This article first appeared in Notes from the House
This is the story of one pig farm, located on the Cape West Coast, which was allocated jointly to two recipients, a Mr Cloete and a Mr Sibeko. We know nothing more about them, other than that they soon fell out, at which point the then Department of Rural Development and Land Reform (DRDLR) procured a different plot, which was duly allocated to Mr Cloete.
Enter a Ms Ngxumeshe with an alleged claim to that land, and apparently with a lease to support it. However, this lease is disputed by the original owner. A land invasion followed, which may or may not have been related to the disputed lease. There was a punch-up involving the newly installed Cloete and his helper, who described it as an attack. The police were brought in. Repeatedly.
The last heard was that a private security company had been appointed by the DRDLR and deployed to the farm to safeguard state property, while the Department of Agriculture assigned engineers to restore an irrigation disruption that was threatening to wipe out a guava plantation on the disputed land.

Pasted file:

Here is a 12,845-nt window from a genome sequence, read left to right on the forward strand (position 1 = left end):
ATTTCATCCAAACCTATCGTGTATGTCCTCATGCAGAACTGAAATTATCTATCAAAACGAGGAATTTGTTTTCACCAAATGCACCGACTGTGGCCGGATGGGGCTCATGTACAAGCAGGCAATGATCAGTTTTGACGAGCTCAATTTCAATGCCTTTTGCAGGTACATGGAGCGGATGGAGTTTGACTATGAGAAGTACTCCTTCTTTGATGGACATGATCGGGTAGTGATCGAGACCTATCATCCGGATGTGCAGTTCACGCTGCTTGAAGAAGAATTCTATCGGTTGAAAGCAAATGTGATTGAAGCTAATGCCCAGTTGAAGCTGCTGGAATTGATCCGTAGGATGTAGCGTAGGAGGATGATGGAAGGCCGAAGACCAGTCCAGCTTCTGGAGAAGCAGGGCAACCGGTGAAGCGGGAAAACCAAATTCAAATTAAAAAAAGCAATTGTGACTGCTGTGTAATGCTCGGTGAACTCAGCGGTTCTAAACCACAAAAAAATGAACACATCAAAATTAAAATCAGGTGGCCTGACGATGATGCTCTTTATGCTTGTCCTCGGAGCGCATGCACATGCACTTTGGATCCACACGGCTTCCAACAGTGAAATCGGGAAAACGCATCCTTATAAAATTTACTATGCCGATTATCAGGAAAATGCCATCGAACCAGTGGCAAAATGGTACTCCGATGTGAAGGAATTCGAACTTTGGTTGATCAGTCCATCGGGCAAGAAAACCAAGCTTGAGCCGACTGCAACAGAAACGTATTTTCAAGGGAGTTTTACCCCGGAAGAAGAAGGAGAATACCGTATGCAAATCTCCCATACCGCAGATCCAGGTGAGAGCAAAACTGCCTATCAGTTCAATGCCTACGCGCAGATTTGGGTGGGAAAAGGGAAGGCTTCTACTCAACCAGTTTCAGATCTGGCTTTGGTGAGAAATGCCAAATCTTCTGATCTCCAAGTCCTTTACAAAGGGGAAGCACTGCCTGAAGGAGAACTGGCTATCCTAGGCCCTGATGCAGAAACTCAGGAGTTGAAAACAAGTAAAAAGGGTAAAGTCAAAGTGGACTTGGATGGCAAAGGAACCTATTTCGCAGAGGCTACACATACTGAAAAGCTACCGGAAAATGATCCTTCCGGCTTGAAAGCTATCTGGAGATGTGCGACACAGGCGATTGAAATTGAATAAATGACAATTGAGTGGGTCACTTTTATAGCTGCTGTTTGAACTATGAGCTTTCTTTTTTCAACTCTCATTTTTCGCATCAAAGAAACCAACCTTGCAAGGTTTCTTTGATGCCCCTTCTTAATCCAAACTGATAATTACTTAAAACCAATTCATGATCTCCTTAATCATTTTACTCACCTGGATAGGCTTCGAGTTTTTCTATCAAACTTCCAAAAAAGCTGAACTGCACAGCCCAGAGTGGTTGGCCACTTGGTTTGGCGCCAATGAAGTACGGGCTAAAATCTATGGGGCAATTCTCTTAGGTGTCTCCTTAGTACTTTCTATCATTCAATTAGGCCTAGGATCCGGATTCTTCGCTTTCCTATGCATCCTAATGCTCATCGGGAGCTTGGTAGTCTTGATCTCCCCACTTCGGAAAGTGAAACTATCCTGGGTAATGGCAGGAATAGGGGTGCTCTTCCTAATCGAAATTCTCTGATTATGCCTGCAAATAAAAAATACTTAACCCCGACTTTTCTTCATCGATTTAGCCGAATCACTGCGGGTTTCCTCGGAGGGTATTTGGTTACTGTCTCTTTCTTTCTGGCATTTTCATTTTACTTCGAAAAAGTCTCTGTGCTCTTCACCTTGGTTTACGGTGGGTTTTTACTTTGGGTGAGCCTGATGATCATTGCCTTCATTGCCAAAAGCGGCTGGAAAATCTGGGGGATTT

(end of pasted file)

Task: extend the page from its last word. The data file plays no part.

At that point, the previous parliament rose and its relevant committees disbanded. At the very last meeting of the Rural Development and Land Reform Portfolio Committee, there was debate about the land invaders, with the then committee chairperson, Phumuzile Ngwenya-Mabila, asking why they had not simply been evicted, and Adv Vela Mngwengwe, acting deputy director of the DRDLR, replying that you cannot just evict people because they are illegally occupying a farm.
The only consensus reached at this final meeting of the committee was that the DRDLR had created more problems than it had solved. In fact, the chairperson went on to say that the department’s decision to relocate Mr Cloete left the way open for individuals to occupy farms, thereby breaking the law without any consequences.
She asked if the previous farm owner had disputed the lease agreement, why did the DRDLR not simply evict the people who had illegally occupied the farm? It is likely that this dispute continues.